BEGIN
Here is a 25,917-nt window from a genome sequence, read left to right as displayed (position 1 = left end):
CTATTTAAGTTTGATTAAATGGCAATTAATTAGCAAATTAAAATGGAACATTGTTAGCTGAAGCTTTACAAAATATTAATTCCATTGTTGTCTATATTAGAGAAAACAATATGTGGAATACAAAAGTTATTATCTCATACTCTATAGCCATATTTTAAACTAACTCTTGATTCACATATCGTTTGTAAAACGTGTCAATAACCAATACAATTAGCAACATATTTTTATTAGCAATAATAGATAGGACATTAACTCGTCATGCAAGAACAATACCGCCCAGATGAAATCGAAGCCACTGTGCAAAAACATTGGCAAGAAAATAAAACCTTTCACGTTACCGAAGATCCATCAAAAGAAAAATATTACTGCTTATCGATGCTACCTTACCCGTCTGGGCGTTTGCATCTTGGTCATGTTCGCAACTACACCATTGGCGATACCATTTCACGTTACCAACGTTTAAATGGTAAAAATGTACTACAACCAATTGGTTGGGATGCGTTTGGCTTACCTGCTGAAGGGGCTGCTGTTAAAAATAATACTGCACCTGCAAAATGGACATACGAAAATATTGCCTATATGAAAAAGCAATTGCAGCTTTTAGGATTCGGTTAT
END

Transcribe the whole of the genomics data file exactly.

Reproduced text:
Here is a 25,917-nt window from a genome sequence, read left to right as displayed (position 1 = left end):
CTATTTAAGTTTGATTAAATGGCAATTAATTAGCAAATTAAAATGGAACATTGTTAGCTGAAGCTTTACAAAATATTAATTCCATTGTTGTCTATATTAGAGAAAACAATATGTGGAATACAAAAGTTATTATCTCATACTCTATAGCCATATTTTAAACTAACTCTTGATTCACATATCGTTTGTAAAACGTGTCAATAACCAATACAATTAGCAACATATTTTTATTAGCAATAATAGATAGGACATTAACTCGTCATGCAAGAACAATACCGCCCAGATGAAATCGAAGCCACTGTGCAAAAACATTGGCAAGAAAATAAAACCTTTCACGTTACCGAAGATCCATCAAAAGAAAAATATTACTGCTTATCGATGCTACCTTACCCGTCTGGGCGTTTGCATCTTGGTCATGTTCGCAACTACACCATTGGCGATACCATTTCACGTTACCAACGTTTAAATGGTAAAAATGTACTACAACCAATTGGTTGGGATGCGTTTGGCTTACCTGCTGAAGGGGCTGCTGTTAAAAATAATACTGCACCTGCAAAATGGACATACGAAAATATTGCCTATATGAAAAAGCAATTGCAGCTTTTAGGATTCGGTTAT